Thursday, May 19, 2011

Windows 7: Video Programs Don't See the Camcorder

I was trying to download video from a digital video (DV) camcorder via Firewire (IEEE 1394) cable.  This particular camcorder had no USB option.  Unfortunately, the computer was not seeing the camcorder.  The device wasn't showing up in Windows Explorer, and my video editing program was reporting "No DV camera detected."  I ran a search and saw that others had a similar problem.  I'd had this problem previously, on Windows XP, but since then I had successfully downloaded video to this computer running Windows 7.  I wasn't sure why things had suddenly changed.  The solution, previously, had been to boot into Ubuntu and use dvgrab.  I no longer had an Ubuntu installation on this computer.  My exploration of alternatives led to the possibility of creating a custom Ubuntu boot CD, using Remastersys, to include dvgrab.  Before reaching that point, though, a look into Win7's Device Manager > Imaging Devices > right-click on the camcorder > Properties > General tab generated this error message:

Windows cannot start this hardware device because its configuration information (in the registry) is incomplete or damaged.  (Code 19)
That led to a different search.  Like others, I did get the Windows sound indicating that a device had been plugged in; I just didn't get recognition of the device.  I had tried uninstalling the item from Device Manager, on the theory that the camcorder should have been appearing in the "Sound, video and game controllers" section of Device Manager, not under "Imaging devices," but it came back as an imaging device again.  In Device Manager > right-click on the camcorder > Properties > Driver tab > Update Driver > Search automatically, I got the reply, "The best driver software for your device is already installed."  I thought maybe I could double-check that by visiting the camcorder manufacturer's website for the latest driver.  But now I wondered:  had I not completely uninstalled the Firewire driver in my previous try?  I also recognized, at this point, that I had not included a specific reference to "Code 19" (above) in my previous search, so I tried again.  A page at listed a number of troubleshooting steps.  One that I had not tried and that seemed especially relevant was to delete the UpperFilters and LowerFilters values in the registry via Start > type Regedit > HKEY_LOCAL_MACHINE\SYSTEM\CurrentControlSet\Control\Class, as indicated in an tutorial.  At that location, as indicated by a table showing device class GUIDs, it seemed I was looking for the GUID for either "Imaging Devices" (which was where Device Manager was actually showing the camcorder) or for "Sound, video and game controllers" (which was where the other source, above, said the camcorder should have been appearing).  The GUID table did not have precisely those same options.  Instead, it had entries for Video Adapters, for the IEEE 1394 host controller, for Cameras and Scanners, and for Audio and Video Devices.  I decided to start with the IEEE 1394 host controller.  The table said the GUID for that was 6BDD1FC1-810F-11D0-BEC7-08002BE2092F.  I looked for that number under the Class registry location (above).  I found it and clicked on it.  The tutorial said that I should now see UpperFilters and LowerFilters values.  I didn't.  In that case, the tutorial said, this wasn't the right solution for me.  Just in case, I tried clicking on the Properties item under that GUID.  This produced an error:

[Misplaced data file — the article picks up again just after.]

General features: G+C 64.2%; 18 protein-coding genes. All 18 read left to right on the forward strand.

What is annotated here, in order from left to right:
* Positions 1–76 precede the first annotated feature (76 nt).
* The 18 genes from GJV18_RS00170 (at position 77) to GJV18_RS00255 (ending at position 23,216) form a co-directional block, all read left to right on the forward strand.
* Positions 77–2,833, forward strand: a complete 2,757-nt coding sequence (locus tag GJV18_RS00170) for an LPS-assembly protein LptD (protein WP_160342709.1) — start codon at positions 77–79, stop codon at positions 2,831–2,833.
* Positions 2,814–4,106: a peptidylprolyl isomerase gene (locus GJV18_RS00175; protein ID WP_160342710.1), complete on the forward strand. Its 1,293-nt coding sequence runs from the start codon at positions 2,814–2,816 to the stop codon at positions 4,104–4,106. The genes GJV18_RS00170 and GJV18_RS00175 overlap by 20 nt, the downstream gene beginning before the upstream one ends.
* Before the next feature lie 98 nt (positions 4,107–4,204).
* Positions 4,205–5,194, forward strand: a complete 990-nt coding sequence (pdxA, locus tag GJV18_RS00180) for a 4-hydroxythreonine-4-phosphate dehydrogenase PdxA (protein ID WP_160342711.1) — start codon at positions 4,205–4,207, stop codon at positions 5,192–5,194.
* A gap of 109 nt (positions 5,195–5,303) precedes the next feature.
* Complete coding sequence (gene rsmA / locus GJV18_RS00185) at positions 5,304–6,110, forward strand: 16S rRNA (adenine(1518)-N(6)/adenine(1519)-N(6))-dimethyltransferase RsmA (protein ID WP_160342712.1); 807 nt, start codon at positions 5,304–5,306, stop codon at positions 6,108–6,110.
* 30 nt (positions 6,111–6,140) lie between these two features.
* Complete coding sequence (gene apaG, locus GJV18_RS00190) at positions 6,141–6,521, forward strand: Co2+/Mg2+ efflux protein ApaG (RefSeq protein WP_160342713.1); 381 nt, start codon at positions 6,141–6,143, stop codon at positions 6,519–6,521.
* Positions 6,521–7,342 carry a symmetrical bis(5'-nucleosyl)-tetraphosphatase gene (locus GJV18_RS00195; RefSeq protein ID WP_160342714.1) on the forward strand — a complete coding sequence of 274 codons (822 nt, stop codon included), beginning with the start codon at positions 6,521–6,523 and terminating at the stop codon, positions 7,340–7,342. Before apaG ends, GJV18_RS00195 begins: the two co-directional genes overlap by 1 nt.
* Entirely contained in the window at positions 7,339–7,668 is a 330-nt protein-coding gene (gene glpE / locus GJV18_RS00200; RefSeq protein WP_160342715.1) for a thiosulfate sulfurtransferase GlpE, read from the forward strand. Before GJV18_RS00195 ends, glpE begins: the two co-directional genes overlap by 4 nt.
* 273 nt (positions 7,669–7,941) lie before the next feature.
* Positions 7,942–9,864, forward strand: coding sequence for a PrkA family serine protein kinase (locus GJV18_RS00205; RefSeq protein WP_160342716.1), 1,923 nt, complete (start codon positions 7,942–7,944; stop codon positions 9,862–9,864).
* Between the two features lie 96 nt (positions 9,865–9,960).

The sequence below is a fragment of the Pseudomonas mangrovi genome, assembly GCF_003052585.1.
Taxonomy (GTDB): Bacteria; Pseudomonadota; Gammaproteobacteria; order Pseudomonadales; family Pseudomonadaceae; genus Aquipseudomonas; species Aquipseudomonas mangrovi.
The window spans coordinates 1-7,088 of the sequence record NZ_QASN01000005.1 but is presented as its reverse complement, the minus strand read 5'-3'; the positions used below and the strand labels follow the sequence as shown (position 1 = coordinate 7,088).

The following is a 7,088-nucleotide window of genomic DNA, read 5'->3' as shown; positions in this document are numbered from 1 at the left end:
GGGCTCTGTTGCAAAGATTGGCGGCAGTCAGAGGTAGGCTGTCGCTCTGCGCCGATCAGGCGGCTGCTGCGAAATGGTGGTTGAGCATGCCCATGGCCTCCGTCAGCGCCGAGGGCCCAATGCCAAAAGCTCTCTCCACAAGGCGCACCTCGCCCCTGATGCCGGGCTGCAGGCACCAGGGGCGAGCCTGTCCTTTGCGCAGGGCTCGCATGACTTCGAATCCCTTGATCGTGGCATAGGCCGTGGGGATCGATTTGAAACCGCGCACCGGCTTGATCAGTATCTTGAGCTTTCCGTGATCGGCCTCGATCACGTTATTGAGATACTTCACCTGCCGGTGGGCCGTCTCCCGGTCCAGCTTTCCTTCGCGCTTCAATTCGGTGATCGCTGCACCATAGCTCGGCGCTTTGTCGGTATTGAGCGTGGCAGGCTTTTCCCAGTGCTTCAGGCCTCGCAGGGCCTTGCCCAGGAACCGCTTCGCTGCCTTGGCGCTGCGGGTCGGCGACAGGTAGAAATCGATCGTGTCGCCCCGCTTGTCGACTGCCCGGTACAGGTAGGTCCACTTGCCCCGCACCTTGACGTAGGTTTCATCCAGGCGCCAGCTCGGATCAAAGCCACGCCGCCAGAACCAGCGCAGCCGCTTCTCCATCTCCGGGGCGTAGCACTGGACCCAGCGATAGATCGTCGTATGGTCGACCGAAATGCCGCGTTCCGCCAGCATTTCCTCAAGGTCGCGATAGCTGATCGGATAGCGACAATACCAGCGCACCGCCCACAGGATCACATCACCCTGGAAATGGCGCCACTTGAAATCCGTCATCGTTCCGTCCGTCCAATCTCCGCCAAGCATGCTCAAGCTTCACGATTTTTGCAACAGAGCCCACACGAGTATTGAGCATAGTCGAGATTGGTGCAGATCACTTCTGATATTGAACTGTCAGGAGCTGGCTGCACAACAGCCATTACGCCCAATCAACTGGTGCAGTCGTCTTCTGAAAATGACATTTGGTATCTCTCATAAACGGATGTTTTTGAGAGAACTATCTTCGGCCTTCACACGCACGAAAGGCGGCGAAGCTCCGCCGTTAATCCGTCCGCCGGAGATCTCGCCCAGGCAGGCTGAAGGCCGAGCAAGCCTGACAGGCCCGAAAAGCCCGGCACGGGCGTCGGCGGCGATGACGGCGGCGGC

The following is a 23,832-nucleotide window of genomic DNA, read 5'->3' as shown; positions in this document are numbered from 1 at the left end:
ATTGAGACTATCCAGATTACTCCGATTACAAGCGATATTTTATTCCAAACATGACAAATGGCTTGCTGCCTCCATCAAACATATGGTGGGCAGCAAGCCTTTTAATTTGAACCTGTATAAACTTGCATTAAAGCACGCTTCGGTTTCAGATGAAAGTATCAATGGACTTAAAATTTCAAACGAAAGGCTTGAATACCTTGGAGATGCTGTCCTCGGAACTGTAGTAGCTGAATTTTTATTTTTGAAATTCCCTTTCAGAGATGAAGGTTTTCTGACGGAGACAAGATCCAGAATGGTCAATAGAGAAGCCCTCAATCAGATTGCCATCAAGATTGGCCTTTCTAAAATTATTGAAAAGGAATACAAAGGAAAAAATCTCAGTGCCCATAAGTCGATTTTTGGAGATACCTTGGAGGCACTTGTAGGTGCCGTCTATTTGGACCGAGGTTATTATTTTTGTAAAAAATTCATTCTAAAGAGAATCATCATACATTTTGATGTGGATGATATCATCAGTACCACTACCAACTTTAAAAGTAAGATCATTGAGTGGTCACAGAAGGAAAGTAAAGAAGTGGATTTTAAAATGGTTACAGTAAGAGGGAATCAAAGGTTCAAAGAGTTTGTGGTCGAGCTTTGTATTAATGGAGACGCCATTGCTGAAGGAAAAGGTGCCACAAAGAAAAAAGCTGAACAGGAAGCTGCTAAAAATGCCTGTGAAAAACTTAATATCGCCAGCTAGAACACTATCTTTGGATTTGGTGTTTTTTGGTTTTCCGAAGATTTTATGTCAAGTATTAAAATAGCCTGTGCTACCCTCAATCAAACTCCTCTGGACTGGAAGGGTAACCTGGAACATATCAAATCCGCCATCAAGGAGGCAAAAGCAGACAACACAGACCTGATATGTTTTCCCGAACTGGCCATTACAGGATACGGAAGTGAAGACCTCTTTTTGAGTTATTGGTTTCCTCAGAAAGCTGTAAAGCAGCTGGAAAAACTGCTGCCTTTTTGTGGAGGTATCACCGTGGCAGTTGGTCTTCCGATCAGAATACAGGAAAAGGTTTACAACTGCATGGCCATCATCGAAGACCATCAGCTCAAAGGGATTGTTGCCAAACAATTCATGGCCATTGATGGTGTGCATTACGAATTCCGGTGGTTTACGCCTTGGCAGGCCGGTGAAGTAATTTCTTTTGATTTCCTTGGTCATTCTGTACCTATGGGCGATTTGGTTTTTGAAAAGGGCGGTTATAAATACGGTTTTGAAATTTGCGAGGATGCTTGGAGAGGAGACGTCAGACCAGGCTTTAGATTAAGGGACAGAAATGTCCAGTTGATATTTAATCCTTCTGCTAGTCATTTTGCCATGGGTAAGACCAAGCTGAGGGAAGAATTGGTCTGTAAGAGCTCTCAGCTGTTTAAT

Error Opening Key
Properties cannot be opened.
An error is preventing this key from being opened.
Details: Access is denied.
So, hmm, that could be either part of the same problem, or yet another problem.  I backed up and tried checking the GUID for Cameras and Scanners.  According to the table (above), that GUID was 6BDD1FC6-810F-11D0-BEC7-08002BE2092F, almost the same as the one just examined.  Under that one, I did see a LowerFilters entry, but nothing for UpperFilters.  The tutorial said that was OK, just delete whichever one did appear there.  So I clicked on the LowerFilters item and hit the Delete key.  I got a warning asking me to confirm, and noting that this could cause system instability.  I went with it and then, as advised, I closed down everything and rebooted.  Before rebooting, just for good measure, I right-clicked on the item in Device Manager that had the yellow triangle and black exclamation mark next to it -- that is, the camcorder entry under Imaging Devices (above) -- and selected uninstall.  On reboot, that returned there; but this time, its Properties reported, "This device is working properly."  I tried downloading video from the camcorder again.  This time it worked.

So the solution, for me, this time, was to delete the UpperFilters and/or LowerFilters keys in the registry and perhaps also to try again at deleting that erring entry in Device Manager, and then reboot.

With that solution in place, it became unnecessary for me to pursue other leads I had identified.  These included another guide to delete the necessary registry keys in Windows XP and Vista, complete with a script to do it automatically; a guide to delete a different registry key -- in Vista, but apparently also applicable to Windows 7, with an alternate eHow presentation